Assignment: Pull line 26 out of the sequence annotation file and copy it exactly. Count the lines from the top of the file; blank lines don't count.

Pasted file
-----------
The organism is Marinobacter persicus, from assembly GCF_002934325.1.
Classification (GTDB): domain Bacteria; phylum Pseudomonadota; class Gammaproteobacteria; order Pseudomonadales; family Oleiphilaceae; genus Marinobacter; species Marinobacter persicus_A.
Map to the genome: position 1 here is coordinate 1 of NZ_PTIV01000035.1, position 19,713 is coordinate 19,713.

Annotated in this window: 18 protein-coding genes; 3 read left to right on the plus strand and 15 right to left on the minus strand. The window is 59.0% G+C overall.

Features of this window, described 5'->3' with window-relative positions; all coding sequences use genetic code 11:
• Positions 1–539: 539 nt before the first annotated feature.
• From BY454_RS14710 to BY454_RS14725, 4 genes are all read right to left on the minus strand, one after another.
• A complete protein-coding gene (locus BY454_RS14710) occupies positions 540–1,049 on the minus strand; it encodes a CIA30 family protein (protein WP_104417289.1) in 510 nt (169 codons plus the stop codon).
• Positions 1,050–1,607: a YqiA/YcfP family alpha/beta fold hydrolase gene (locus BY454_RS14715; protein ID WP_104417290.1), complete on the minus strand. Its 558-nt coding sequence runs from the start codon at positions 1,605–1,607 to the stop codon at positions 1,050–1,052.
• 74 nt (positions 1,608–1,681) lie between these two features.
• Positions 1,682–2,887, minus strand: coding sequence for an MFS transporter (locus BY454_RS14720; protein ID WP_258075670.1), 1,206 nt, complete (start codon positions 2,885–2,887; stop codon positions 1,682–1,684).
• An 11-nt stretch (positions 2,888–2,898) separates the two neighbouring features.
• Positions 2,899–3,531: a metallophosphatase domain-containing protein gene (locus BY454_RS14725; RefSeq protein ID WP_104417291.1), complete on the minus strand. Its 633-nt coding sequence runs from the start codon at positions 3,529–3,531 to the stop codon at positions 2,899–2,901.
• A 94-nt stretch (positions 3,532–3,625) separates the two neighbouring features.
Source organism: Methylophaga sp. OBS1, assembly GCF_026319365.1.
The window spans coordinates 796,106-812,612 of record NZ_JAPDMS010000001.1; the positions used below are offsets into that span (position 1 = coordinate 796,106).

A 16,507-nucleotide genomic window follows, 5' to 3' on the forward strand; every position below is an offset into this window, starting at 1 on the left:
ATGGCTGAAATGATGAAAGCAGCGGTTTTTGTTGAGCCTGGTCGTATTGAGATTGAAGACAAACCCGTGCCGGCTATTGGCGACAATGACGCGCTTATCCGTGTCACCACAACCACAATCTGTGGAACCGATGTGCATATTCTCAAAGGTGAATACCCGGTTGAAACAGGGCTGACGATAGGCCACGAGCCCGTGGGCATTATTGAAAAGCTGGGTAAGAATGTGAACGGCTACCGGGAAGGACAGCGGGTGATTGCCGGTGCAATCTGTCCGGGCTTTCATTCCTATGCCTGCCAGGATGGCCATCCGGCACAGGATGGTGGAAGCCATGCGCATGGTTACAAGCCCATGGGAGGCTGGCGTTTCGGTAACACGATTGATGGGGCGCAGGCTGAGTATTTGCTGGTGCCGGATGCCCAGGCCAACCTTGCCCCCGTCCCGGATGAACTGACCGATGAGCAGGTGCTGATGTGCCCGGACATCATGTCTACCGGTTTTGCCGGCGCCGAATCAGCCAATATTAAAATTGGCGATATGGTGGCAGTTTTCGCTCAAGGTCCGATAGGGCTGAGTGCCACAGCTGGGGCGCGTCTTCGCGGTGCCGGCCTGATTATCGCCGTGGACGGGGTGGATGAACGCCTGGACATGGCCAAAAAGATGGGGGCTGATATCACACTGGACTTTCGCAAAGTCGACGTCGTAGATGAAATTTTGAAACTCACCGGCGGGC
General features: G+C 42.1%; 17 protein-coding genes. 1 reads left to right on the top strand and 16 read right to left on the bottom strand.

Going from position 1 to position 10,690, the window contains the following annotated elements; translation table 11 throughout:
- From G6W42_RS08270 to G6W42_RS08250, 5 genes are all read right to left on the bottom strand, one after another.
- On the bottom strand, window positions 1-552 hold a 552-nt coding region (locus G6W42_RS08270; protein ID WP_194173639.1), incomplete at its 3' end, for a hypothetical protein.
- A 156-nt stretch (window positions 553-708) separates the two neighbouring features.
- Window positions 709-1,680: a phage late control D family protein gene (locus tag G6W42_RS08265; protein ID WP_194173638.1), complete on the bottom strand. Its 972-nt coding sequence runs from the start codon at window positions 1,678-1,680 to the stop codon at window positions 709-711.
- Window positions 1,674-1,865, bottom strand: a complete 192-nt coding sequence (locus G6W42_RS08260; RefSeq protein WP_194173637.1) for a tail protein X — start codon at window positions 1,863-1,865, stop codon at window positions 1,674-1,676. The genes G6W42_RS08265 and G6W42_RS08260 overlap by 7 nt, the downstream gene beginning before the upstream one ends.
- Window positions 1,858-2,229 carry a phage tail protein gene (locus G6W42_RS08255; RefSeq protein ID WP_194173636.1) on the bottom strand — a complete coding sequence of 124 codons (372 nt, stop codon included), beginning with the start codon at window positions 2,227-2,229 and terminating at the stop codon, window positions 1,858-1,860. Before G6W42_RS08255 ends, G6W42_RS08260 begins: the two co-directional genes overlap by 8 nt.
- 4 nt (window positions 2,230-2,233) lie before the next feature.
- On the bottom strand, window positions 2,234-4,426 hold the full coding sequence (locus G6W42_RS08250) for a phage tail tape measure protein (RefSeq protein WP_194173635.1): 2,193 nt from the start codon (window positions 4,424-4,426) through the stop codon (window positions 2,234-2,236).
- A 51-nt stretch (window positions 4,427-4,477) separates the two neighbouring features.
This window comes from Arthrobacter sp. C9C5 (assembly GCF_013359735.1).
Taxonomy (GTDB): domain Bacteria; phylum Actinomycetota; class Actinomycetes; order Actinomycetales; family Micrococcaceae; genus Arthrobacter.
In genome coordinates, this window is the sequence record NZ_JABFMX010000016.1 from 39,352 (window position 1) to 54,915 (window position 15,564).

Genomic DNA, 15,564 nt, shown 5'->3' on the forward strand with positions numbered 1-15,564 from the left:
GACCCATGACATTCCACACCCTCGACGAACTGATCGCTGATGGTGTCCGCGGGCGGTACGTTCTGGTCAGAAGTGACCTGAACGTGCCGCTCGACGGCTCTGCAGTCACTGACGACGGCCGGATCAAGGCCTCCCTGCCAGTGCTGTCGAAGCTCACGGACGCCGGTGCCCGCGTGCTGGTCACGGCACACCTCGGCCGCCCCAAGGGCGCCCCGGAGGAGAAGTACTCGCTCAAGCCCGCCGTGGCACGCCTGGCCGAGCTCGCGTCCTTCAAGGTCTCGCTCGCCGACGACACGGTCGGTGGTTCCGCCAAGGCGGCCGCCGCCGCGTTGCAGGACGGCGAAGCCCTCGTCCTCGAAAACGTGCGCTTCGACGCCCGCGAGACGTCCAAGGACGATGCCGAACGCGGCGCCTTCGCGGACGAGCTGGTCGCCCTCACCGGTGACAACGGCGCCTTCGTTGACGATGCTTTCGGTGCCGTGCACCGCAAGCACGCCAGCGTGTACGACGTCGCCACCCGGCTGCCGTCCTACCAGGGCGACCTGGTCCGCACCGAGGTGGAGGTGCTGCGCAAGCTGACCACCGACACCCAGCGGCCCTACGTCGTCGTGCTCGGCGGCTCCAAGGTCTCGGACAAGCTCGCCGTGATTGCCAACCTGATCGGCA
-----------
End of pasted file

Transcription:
- Window positions 1,858-2,229 carry a phage tail protein gene (locus G6W42_RS08255; RefSeq protein ID WP_194173636.1) on the bottom strand — a complete coding sequence of 124 codons (372 nt, stop codon included), beginning with the start codon at window positions 2,227-2,229 and terminating at the stop codon, window positions 1,858-1,860. Before G6W42_RS08255 ends, G6W42_RS08260 begins: the two co-directional genes overlap by 8 nt.